Braving The Heat, For The LOVE Of Music… Vans Warped Tour

When I heard it could possibly reach the 90° mark last Saturday, I was apprehensive about attending an outdoor music festival. Heat and I don’t mix well, but music & I do, so I was headed off to shoot the 2012 Vans Warped Tour. In years past, this festival had been held at The Gorge. Although it was originally scheduled to be held at Marymoor Park, it was moved to Auburn’s White River Amphiteatre due to production issues.

I’m not going to lie. Even after 11 in the morning, the heat was brutal. We arrived just in time to pass through a check point where they were selling maps of the stage locations & set times…FOR TWO DOLLARS! Yes. ONE piece of generic black & white print double-sided paper was TWO DOLLARS. (There were EIGHT STAGES where more than FIFTY BANDS would be performing throughout the day so going without it was not an option for someone who really needed pay attention–like ME, for example.)

As with every stop on the Warped Tour, fans don’t know for sure which bands would be performing, nor did they know what time the bands were playing until they arrived. This was the first time I had been to any show like that and I’m not necessarily a fan of that method. To our dismay, the first band that I was most excited to shoot, We The Kings had one of the first time slots of the day and, after going through what I thought was a quick moving line, we still only had moments to get to the stage. Although it was before noon, the crowd (myself included) enjoyed their set. It was full of great energy, and the fans definitely showed they were having a great time. There was cheering, clapping, screaming, and crowd surfing–all things you’d expect at a show… Although, as the day began, this was all happening in nearly 80° heat.

Throughout the day, the 15,000 or so fans never missed a beat. They walked from stage to stage, some appearing to be getting much more sun than others (odd tan lines were showing up, as more “outer” articles of clothing were being removed), and they’d cheer just as loudly for the next band as they had for the previous ones. The skate ramp was quite active with a variety of skaters performing tricks. When not in use, it acted as an elevated platform that housed some fans who were able to get a bird’s eye view of the Kia Soul Stage. As with most festivals, there were quite a few merchants hocking their wares, from logo printed tees to sunglasses in all shapes and sizes. There were also a few non-profit booths giving away logo merchandise, rub on tattoos, bracelets, etc. Many bands had their own booths to sell CDs and memorabilia. All of the attendees were definitely staying hydrated as temperatures rose to a staggering 94°, purchasing their fare share of $3 waters and $6 Powerades. There were 3 water stations where the venue had hung hoses that sprayed water from high above, and those areas were quite popular. They even had a blow up “Slip & Slide” which people were using fully clothed and, well, not-so-much clothed.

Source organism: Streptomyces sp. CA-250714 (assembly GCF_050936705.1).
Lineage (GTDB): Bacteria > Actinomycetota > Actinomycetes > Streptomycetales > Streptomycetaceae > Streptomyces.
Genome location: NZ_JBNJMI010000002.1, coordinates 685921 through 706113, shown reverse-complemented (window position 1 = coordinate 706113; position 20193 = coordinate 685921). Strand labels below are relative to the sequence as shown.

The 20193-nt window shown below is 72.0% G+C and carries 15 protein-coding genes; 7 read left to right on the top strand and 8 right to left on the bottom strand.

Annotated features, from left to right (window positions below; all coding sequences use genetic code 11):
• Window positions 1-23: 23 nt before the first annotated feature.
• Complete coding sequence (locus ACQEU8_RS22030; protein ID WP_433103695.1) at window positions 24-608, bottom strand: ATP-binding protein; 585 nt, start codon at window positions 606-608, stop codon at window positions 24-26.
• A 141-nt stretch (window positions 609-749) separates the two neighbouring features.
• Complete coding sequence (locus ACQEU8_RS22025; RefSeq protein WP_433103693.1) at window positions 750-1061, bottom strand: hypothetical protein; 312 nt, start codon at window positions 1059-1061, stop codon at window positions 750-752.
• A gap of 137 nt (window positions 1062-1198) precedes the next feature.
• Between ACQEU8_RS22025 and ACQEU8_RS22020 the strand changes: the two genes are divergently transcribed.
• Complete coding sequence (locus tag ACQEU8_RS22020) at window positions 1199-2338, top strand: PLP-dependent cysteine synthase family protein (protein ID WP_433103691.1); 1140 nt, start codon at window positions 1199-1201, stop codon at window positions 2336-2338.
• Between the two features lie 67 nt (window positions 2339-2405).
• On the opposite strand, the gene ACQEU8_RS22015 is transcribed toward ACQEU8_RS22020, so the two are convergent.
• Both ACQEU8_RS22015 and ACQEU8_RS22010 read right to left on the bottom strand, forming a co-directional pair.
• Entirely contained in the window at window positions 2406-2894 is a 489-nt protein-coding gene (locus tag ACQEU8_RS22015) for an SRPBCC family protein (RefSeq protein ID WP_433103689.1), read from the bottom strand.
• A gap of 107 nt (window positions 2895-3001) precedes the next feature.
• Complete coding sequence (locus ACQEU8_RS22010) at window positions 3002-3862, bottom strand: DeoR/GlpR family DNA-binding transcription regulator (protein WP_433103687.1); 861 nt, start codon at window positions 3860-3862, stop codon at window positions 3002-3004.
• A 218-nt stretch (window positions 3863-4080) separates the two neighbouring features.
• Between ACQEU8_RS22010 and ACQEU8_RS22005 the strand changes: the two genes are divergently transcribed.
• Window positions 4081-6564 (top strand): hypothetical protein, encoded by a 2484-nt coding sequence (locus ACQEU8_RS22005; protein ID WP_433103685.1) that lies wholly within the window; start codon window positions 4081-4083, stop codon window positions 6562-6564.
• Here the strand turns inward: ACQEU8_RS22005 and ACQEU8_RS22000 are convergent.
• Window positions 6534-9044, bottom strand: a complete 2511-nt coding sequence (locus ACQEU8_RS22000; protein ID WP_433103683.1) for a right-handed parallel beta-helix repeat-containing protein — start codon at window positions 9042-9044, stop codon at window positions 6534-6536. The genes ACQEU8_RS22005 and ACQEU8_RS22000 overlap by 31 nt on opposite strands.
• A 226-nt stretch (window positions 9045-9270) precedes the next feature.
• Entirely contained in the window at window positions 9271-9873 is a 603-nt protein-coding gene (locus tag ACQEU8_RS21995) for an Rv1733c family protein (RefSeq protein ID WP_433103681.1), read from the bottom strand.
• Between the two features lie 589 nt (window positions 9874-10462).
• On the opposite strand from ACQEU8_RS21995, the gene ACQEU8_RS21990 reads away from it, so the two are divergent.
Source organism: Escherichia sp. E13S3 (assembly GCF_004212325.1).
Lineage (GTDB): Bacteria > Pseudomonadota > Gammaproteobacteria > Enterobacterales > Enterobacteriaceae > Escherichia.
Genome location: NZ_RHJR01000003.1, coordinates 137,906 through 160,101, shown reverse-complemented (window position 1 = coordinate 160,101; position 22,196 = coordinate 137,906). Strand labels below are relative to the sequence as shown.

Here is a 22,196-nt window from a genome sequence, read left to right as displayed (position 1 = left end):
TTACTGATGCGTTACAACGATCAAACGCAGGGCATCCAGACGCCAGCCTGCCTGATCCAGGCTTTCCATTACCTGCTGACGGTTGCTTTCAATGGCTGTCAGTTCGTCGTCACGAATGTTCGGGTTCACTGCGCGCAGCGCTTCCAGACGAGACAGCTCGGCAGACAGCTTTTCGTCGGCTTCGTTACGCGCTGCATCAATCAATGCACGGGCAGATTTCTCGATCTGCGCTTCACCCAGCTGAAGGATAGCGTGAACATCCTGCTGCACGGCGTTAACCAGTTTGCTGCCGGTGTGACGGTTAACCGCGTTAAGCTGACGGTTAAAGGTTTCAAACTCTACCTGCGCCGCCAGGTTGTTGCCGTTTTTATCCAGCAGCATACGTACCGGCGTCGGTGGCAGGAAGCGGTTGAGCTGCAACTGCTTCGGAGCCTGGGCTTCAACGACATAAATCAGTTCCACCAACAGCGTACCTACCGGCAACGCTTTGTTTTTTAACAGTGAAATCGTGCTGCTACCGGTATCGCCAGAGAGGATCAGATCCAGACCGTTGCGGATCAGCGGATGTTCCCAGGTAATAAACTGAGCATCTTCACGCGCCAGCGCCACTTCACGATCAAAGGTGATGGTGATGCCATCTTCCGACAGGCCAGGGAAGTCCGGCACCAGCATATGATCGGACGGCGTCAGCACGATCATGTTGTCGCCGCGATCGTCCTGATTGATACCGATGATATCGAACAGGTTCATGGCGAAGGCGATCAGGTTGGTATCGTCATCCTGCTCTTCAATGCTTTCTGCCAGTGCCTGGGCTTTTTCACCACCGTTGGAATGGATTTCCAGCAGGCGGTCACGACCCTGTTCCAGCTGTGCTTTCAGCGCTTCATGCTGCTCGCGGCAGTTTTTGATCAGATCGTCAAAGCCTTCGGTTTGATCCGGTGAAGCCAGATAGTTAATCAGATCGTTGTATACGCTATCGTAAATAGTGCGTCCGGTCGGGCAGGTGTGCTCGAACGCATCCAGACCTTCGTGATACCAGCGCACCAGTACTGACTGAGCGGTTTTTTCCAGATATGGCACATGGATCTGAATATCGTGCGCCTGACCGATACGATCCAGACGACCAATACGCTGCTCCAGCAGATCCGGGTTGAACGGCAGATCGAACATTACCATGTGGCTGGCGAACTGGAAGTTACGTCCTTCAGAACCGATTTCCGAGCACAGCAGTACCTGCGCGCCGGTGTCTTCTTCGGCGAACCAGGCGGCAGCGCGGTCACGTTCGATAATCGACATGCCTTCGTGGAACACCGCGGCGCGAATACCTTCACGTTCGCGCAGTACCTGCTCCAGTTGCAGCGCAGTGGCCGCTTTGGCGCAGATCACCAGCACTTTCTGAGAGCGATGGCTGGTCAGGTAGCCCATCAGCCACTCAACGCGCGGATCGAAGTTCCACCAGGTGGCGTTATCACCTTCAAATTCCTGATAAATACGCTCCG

After shooting seven or so bands, I tried my luck at scheduling a few band interviews in the press room. It was air conditioned, so being there was a blessing. After waiting for over an hour (so worth it), I was able to interview two bands, We The Kings and I Fight Dragons. You can look for those interviews in a later post.

The other bands I was excited to shoot were Mayday Parade, Yellowcard and All Time Low, all of whom I had never seen live before, but whose music I have had on my iPod for quite a few years. They did not disappoint. But with such a large music festival, part of the whole experience is to introduce people to new bands that they may have never heard of before. For me, that was pretty much the rest of the line-up.

There were a few that I was pretty impressed with, and wished I could have caught their entire sets. Tonight Alive, an Australian band fronted by Jenna McDougall who joined the band at the age of sixteen, had a ton of energy. Think Paramore with a bit more edgy alternative-rock sound. They will make a return to Seattle this fall, opening for Pierce The Veil at El Corazon on November 16th. If you like something completely out of the ordinary, you might want to head over to Streetlight Manifesto’s website and check out their videos and take a listen to their songs. As described on their Facebook page, they are “one part rock, one part ska, with influences from latin, klezmer, folk, world, funk, jazz and classical thrown in.” With their multiple uses of horns, their sound was pretty unique. Breathe Carolina brought a variety of genres to their set as well. With two lead singers, they rapped, sang, and moved about the stage, jumping to melodic, metal, and rhythmic beats. It was almost as if there were 4 or 5 different bands performing because each song sounded completely different.

With eight stages, you’d think there would be noise bleeds, but the sound was quite good. Each band played approximately 30 minutes, and the stage crews kept everything moving smoothly. If there were any mishaps, they weren’t apparent to the fans.  Throughout the day, security looked to be having the time of their lives. (Okay, maybe not the time of their lives per se). There were many bands who encouraged crowd surfing, and by the time the last band, Pierce The Veil (who have a local connection, as they recorded their first album in Shoreline) took to the main stage, I counted a row of 25 security personnel in the pit ready to “catch & release” surfing fans.  They definitely had their hands full.

On a scale of 1-10, I’d give this festival a 7. If it wasn’t such a hot afternoon, I might rate it an 8. If it had rained, I would have given it a 5.


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